Sophie set-up meetings with principals, teachers and other school administrators at each partner school to explain the three program options in detail to determine each school’s needs before the fall session started. We already had a plan in place for the curriculum to focus on one of KYL/D’s recent works, Fish & Girl, but allowed flexibility within learning sections of the choreography and inspiration behind the piece to also include components that reinforce classroom topics.

The CHI Dance Workbook provides a different method to engage students with dance and mindfulness. Each week contains pages with emotion check-ins, education tips, guided meditations, mindfulness activities, challenges, coloring pages, journal prompts and free thinking pages. The workbook was edited by retired Elementary School Principal, Teacher and Editor, Sheila Lunger. Sheila helped Sophie develop grade specific versions for our two main age groups Grades K-2 and Grades 3-5 along with the teacher guide book that helps classroom teachers understand the intention behind each exercise and how to adapt it for their needs.

Since our program takes place during the school day, we are using Google Classroom and other online platforms which involves getting permissions for KYL/D’s teaching artists to access the virtual classroom. It helps that the classroom teacher is there to refocus children as needed and to provide their own classroom structure to our work. We were also able to do a survey with our 4th grade students that the teacher assigned to them, which has given us great insights into what type of online learning students feel most comfortable with, what their interests are and feedback on how to improve the program next session. Surveys are also provided to teachers before and after each session to help serve as part of our program evaluation. Sophie has frequent check-ins with teachers and principals throughout the course of each session to ensure that the program is meeting everyone’s expectations.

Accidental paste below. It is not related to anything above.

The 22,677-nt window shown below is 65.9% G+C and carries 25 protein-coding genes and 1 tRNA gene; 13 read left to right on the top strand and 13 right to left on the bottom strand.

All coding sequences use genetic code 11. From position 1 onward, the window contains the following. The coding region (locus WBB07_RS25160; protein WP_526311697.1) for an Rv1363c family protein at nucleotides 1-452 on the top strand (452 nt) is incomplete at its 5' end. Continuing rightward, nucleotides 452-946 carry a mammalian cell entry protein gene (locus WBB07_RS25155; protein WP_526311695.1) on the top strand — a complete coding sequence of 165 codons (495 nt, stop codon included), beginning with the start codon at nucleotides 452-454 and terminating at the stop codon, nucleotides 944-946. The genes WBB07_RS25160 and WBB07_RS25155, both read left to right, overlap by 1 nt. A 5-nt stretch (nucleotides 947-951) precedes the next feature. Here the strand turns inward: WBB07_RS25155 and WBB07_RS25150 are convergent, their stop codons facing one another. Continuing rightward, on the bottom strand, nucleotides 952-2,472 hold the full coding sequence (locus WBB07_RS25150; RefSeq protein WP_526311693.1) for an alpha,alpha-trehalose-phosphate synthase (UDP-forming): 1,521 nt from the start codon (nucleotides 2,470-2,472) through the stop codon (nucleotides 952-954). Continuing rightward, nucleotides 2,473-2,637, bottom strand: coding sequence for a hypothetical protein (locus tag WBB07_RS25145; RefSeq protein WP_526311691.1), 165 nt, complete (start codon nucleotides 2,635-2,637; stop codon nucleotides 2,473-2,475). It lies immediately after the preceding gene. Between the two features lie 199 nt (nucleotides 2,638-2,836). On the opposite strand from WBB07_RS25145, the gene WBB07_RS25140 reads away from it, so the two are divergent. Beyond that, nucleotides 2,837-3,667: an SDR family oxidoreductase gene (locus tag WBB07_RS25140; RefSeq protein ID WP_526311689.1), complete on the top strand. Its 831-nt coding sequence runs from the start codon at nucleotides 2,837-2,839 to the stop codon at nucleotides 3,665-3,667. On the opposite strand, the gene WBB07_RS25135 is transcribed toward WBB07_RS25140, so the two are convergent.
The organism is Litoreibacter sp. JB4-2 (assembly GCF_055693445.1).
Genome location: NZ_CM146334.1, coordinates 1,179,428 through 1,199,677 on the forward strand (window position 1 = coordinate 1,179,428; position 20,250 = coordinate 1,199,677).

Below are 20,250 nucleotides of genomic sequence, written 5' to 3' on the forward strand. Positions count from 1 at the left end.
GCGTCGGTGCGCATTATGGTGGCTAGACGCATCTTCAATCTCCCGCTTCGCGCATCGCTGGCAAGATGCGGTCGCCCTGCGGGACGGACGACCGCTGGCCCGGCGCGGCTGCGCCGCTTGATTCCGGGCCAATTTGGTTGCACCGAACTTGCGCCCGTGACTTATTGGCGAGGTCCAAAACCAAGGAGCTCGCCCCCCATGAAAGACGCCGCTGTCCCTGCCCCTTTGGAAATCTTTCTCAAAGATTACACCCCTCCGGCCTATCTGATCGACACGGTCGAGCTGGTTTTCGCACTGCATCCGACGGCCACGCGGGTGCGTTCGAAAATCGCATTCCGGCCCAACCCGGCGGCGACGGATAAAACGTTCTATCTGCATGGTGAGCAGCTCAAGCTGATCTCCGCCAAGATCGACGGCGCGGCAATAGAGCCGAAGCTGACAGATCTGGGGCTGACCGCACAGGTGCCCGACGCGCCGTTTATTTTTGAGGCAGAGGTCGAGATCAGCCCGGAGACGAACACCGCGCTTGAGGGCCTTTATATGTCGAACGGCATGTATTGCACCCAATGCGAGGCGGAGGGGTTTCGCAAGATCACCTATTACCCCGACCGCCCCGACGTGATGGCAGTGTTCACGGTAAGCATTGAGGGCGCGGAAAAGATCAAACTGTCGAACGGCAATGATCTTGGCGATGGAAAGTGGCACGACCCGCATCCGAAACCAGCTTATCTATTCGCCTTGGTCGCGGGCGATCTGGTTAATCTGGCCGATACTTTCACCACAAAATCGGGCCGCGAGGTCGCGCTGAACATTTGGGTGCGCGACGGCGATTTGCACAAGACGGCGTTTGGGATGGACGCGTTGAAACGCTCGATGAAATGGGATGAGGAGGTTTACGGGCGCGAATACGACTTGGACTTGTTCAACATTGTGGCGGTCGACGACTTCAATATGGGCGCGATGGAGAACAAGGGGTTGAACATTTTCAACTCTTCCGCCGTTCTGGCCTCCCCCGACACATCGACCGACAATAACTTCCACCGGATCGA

What did you do out of necessity during COVD that you may keep even after COVID has passed?